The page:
The journaling eventually turned into poem writing and when I learned how to play the guitar at 17, it turned in to song composing. My early 20’s were recorded in a vast array of complicated love songs that were only a glimpse of a much larger story partially unfolded. “Over”, “Burning man”, “I Could” “The One”, also known as Justin, Jesse, Dylan and Matthew my the beloved husband. Man I was busy but songs weren’t enough. I needed more, there was so much more to be said. Dozens of stories swirled around begging to be told.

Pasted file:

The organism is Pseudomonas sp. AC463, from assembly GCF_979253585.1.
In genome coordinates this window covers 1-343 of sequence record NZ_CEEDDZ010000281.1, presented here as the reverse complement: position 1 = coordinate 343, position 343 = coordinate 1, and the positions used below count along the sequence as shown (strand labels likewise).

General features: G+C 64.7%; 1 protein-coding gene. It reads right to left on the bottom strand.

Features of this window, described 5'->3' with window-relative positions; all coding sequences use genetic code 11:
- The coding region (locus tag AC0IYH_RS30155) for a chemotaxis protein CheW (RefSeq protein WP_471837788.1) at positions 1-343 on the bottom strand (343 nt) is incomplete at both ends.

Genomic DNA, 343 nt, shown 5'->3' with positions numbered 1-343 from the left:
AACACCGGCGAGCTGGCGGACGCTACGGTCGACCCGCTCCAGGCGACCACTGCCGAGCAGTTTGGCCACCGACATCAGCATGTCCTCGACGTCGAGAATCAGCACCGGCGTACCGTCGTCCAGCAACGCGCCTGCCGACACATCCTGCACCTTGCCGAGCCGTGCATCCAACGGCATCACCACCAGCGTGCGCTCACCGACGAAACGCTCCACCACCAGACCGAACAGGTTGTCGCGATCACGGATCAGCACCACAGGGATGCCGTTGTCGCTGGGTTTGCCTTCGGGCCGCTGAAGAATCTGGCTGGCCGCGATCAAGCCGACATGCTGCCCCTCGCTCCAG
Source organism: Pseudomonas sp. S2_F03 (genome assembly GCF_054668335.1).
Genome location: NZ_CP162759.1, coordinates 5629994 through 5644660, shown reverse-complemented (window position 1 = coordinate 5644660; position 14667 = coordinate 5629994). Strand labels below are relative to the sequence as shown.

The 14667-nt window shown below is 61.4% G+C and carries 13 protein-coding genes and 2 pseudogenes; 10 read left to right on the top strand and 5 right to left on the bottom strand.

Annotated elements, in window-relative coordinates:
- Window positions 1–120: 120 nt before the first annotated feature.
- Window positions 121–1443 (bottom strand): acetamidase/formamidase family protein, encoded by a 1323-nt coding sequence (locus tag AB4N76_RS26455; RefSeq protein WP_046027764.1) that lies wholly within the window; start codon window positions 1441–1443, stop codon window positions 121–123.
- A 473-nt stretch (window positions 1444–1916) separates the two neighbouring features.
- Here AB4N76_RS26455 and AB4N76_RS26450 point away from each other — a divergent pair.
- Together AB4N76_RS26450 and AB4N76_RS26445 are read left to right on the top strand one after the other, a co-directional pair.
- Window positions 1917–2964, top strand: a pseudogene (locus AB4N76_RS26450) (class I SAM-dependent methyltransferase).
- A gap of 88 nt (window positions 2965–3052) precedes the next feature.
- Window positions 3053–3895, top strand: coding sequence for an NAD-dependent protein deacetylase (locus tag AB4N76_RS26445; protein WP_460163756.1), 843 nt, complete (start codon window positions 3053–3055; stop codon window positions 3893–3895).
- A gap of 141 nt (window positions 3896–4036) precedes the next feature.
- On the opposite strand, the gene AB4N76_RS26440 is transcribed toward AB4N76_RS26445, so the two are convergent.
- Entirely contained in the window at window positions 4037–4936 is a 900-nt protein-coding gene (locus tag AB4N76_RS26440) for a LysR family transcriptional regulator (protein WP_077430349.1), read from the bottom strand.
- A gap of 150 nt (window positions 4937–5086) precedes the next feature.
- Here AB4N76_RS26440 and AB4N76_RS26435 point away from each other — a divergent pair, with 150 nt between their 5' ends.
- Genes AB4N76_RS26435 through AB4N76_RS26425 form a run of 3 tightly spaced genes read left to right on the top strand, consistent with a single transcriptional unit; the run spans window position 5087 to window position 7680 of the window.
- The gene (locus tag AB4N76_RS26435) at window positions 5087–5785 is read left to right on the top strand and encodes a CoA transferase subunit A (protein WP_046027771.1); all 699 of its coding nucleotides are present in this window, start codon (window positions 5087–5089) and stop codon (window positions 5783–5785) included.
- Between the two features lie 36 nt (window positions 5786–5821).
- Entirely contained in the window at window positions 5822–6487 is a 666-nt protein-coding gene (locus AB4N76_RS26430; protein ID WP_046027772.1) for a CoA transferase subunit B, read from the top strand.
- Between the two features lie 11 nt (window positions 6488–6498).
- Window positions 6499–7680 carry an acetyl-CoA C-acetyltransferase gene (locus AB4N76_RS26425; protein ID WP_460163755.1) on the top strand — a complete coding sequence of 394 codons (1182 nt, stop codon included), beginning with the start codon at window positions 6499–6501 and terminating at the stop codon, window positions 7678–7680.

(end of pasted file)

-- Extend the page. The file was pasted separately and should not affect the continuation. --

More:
Shorty after having William, my darling second child, I was nursing him to sleep one afternoon and I began to think of a little blue bird with an orange belly. A tiny little bird that’s bravery was underestimated. My tiny little son, who would one day not be so tiny, inspired this story. I wrote it in poem form in about five minutes. I couldn’t believe it. Where did this sweet inspiring story come from? MY HEAD! It seemed like an out of body experience, could I have possibly come up with this so quickly all on my own? Yes. The proof was sitting right in front of me in my notes on my iPhone. I had written stories before, children’s books mostly, but nothing had come to me this quickly. I didn’t get it copyrighted for a couple years after that and I didn’t really share it with anyone. After receiving the copyright certificate I sent it out to a dozen or so publishers that accepted unsolicited manuscripts. I received one reply, a rejection letter, which I will cherish FOREVER. For me, sending out my manuscript was huge accomplishment because that meant that I had overcome my fear of rejection and failure. I believe in my story enough to know that one day others will too. Recently a friend put me in touch with one of her colleagues, Joya, who is an incredible watercolor artist. We decided to collaborate on the tiny blue bird project. It is still in progress and I am incredibly excited about that.